Slipknot brought Tool bassist and used his sample on a new song
Slipknot shares how and which song the band worked with Tool band bassist Justin Chancellor. There’s a relationship there that paid off for Slipknot‘s record.
Slipknot bassist Alessandro “V-Man” Venturella disclosed he was looking for a particular specific bass sound to play on the album’s unusual opening song, “Adderall.” Tool bassist Justin Chancellor came through when we needed him the most. One track for “The End, So Far” has a Tool sample now.
Alessandro “V-Man” Venturella talked about the work with Tool bassist Justin Chancellor.
“When we did ‘Adderall,’ we were looking around and I didn’t want to use my standard bass that I use live. Kindly, Justin from TOOL lent us this really old p-bass. That’s the bass that I wrote with ‘Adderall.’
Those types of little things that just make the album special. Only a bass whiz would’ve picked that detail up from simply listening to “Adderall,” but now that we know Venturella was using a different instrument, that fact makes sense. The opener is far spacier, progressive, and melodious than anything Slipknot have ever done, so clearly it needed a fresh tone on the low-end. Naturally, Chancellor’s instrument was a great fit.”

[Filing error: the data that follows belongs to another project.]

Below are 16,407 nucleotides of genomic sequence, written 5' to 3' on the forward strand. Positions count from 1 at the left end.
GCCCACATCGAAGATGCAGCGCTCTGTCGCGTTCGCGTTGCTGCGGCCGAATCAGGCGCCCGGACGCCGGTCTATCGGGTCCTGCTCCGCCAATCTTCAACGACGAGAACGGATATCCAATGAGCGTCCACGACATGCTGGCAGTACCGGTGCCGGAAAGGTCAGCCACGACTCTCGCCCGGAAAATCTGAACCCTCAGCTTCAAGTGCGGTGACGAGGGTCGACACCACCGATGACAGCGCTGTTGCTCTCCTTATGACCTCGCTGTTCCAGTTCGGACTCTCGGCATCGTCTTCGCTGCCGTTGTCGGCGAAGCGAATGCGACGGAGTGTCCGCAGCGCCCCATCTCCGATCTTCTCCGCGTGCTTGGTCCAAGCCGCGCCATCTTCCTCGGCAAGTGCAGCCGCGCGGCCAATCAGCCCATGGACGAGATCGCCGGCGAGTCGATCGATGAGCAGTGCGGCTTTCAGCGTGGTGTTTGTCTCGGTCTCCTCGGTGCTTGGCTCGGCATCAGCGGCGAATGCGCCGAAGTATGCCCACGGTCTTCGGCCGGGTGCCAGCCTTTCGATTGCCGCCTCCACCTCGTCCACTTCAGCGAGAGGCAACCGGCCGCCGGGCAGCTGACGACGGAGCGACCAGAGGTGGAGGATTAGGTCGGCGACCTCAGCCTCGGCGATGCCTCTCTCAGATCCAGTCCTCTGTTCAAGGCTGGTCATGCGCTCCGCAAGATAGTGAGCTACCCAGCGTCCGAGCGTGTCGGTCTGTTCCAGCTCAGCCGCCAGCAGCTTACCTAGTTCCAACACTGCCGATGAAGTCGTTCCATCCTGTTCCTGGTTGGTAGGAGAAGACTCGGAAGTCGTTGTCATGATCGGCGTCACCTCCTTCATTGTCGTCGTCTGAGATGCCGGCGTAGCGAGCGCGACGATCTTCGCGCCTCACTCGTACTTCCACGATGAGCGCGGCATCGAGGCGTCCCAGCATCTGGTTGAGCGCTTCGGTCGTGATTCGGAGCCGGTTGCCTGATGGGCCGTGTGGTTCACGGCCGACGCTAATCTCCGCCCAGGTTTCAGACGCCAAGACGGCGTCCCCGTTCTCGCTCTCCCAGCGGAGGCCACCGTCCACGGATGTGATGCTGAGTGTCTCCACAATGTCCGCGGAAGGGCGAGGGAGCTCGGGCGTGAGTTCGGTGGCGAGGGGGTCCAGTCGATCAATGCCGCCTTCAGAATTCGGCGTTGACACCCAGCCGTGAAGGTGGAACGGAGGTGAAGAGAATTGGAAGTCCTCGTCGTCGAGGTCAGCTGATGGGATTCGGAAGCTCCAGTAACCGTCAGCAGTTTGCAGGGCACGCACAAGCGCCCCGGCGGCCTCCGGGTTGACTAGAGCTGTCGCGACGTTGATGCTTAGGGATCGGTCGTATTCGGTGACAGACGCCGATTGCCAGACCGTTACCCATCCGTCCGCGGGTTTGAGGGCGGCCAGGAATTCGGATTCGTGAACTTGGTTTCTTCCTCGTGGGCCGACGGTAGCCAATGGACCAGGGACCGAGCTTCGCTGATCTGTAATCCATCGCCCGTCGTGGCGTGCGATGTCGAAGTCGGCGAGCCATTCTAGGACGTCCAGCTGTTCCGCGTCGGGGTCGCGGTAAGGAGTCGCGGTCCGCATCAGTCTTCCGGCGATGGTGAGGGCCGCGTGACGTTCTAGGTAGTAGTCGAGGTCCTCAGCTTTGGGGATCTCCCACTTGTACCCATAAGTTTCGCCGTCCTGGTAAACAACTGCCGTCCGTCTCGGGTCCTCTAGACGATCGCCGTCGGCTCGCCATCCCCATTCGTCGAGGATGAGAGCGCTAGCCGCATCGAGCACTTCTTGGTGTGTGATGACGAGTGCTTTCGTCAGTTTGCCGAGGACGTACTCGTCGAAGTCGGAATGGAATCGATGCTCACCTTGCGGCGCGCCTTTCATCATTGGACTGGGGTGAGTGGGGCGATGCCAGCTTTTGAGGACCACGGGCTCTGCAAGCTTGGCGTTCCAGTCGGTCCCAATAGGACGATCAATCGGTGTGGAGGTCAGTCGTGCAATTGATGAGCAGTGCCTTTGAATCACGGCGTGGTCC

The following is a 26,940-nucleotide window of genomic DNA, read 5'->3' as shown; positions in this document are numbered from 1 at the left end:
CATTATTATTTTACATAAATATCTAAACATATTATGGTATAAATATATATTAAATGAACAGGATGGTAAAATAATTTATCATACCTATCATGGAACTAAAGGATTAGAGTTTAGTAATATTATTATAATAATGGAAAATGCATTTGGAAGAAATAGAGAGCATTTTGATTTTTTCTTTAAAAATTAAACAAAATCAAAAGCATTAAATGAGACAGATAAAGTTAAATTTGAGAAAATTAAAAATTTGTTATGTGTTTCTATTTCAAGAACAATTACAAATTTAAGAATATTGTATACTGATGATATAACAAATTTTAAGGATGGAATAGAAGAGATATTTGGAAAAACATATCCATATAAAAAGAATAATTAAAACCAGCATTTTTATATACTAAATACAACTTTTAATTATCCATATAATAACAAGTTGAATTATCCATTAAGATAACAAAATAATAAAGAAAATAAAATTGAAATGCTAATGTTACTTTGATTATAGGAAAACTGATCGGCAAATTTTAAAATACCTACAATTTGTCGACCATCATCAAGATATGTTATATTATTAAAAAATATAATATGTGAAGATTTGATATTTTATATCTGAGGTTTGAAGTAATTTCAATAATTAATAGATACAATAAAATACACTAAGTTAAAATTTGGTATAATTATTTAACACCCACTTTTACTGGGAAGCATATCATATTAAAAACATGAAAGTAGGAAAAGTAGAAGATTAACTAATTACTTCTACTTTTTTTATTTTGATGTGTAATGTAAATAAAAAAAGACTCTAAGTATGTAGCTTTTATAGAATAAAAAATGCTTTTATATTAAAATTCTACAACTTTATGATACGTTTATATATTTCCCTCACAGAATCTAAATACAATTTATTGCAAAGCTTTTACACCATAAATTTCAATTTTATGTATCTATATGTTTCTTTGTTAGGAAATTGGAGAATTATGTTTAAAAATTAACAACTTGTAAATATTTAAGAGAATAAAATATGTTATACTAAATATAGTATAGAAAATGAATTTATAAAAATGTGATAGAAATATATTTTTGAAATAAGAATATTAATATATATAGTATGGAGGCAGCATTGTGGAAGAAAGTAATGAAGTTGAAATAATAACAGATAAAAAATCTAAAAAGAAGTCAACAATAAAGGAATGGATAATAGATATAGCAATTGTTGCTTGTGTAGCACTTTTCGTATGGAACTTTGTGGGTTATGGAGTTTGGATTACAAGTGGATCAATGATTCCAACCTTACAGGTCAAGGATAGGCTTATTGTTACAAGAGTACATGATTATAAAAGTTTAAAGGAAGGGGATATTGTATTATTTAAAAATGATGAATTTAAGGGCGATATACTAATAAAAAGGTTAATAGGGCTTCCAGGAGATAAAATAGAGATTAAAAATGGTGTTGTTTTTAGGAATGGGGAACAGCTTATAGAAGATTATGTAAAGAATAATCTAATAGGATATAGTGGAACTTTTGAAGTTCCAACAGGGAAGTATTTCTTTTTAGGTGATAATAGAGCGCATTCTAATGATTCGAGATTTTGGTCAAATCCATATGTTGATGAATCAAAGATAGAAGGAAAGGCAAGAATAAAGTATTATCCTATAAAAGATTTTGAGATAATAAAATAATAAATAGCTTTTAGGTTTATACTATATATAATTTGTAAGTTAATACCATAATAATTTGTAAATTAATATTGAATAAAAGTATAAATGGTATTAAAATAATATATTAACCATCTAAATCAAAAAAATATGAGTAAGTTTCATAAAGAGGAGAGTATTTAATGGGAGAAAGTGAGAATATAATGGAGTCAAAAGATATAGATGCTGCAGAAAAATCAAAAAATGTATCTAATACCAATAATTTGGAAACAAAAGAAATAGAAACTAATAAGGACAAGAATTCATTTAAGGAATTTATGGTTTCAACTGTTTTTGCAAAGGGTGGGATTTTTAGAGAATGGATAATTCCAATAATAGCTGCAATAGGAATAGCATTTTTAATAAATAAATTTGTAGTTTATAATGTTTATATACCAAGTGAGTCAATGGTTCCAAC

Slipknot‘s “The End, So Far” album reached Number 2 on the Billboard 200 Record Chart in its first week. But the band was not denied on Billboard’s Artist 100, where the new album rocketed them to the top.
Fans also liked the album so far. You can check our previous interview about Slipknot fans’ reactions to that.
Slipknot – “The End, So Far” album tracklist:
- The Dying Song (Time To Sing)
- The Chapeltown Rag
- Medicine For The Dead
- De Sade
Corey Taylor says more about Slipknot “The End, So Far” album:
“I could get away from the shit that I’ve needed to say and get back to the stuff that I want to say. He also shared the meaning behind ‘The Dying Song’ during the interview, saying that For the last few years it’s been very trendy to be offended and outraged by everything, and yet nothing happens.
Especially in my country, which is just fucking ridiculous. It’s almost like the tables have turned, and the more angry people get, the more the people who they’re mad at just double-down on the shit.
Instead of there being cause and effect, or crime and punishment, now it’s just like, ‘Fuck you, we don’t care.’ I can’t tell if that’s a reaction because of the almost nihilistic isolation of the cultures themselves, where neither side is acknowledging any of the good parts of each other. They’re just really honed in on the shit that they consider inflammatory.”